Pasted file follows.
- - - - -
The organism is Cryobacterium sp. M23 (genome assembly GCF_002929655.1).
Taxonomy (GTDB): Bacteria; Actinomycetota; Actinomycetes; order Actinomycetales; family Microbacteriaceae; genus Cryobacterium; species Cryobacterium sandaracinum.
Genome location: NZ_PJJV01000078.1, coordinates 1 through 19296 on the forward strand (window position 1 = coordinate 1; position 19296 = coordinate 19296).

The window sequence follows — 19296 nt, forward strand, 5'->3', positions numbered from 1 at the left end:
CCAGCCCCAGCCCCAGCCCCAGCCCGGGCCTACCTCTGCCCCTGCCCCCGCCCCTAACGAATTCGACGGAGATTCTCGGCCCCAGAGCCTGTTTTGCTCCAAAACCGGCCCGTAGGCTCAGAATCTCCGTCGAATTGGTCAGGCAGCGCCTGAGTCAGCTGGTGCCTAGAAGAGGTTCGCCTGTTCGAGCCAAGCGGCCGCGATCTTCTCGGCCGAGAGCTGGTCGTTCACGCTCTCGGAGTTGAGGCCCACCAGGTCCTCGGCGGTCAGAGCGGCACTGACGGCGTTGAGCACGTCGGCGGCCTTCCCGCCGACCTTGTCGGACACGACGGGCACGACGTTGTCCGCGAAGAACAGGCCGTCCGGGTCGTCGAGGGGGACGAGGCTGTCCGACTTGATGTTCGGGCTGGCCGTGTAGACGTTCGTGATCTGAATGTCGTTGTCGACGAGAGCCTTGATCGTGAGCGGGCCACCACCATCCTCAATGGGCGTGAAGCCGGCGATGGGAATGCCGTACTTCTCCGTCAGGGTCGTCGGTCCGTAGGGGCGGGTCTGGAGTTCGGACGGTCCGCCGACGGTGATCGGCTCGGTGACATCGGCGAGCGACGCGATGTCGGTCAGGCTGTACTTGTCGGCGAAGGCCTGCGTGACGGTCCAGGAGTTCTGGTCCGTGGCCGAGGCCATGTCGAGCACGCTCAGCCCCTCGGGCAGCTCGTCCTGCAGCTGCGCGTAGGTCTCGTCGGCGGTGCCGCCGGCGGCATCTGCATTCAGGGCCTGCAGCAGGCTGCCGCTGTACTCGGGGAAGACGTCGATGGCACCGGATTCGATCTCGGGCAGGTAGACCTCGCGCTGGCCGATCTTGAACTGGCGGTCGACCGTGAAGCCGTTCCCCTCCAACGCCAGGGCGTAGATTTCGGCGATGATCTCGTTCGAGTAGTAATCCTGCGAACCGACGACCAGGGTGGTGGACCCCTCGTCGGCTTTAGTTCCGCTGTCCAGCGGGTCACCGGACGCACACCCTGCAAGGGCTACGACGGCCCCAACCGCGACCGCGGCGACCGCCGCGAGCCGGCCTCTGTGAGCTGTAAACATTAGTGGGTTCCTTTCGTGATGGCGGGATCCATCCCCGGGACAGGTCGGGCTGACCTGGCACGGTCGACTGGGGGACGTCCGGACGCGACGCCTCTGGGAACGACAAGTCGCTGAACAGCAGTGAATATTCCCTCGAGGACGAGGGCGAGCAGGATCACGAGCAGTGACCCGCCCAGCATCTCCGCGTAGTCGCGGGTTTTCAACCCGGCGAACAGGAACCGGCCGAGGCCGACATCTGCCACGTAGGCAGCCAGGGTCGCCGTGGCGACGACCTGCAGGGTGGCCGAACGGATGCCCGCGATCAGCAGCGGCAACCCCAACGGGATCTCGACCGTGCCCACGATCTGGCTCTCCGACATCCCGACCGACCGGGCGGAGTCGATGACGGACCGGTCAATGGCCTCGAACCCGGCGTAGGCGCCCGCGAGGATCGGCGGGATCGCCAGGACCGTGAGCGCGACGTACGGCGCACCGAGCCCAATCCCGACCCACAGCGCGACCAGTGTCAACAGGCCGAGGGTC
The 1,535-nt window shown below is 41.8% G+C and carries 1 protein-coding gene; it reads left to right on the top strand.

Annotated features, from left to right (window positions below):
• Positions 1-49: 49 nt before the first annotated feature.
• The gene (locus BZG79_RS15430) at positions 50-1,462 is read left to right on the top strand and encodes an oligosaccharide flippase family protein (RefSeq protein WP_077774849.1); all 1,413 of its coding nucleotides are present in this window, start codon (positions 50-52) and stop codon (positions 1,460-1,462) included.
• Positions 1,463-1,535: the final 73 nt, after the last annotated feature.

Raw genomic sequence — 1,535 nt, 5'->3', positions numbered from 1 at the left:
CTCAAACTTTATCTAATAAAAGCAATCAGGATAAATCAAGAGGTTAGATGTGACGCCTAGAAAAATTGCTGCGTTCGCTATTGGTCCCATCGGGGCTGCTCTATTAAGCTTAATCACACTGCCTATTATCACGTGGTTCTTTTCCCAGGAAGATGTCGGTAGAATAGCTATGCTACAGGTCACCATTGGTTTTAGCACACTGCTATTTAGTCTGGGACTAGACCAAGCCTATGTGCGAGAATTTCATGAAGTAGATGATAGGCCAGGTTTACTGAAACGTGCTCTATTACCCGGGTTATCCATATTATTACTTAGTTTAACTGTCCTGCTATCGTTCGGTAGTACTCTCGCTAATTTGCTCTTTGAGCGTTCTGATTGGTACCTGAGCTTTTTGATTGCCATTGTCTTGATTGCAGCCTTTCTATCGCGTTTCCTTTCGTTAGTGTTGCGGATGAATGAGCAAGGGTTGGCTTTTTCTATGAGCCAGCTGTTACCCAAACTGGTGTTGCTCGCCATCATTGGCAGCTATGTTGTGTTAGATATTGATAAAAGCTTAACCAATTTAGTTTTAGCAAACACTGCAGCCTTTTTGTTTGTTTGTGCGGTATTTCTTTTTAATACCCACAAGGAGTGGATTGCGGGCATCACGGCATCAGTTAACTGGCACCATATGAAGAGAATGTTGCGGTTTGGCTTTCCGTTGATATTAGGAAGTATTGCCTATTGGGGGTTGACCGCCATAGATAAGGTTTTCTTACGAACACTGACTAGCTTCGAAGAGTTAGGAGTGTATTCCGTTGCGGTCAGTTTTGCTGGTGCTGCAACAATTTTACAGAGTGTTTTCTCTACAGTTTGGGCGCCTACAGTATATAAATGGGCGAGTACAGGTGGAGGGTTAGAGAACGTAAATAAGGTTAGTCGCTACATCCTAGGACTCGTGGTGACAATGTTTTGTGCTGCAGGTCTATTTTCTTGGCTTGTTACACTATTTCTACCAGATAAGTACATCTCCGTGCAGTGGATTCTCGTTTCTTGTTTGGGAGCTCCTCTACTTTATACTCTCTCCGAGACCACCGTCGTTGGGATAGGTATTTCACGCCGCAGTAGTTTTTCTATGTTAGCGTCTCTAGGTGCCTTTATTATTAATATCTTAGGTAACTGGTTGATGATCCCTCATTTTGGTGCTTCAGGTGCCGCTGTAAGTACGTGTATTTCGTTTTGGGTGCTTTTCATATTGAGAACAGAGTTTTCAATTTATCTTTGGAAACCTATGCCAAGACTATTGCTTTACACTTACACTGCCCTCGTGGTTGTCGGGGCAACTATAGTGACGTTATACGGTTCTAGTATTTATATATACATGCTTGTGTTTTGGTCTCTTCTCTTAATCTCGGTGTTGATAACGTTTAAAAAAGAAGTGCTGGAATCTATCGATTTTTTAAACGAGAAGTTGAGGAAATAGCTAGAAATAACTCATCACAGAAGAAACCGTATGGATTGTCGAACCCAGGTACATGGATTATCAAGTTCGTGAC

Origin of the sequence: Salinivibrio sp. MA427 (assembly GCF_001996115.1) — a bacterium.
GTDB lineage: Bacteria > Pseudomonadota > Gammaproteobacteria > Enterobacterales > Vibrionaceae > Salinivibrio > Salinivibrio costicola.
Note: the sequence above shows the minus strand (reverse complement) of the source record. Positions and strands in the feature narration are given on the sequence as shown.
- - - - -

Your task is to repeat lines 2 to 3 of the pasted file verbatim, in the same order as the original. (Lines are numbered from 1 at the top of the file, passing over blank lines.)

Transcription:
Taxonomy (GTDB): Bacteria; Actinomycetota; Actinomycetes; order Actinomycetales; family Microbacteriaceae; genus Cryobacterium; species Cryobacterium sandaracinum.
Genome location: NZ_PJJV01000078.1, coordinates 1 through 19296 on the forward strand (window position 1 = coordinate 1; position 19296 = coordinate 19296).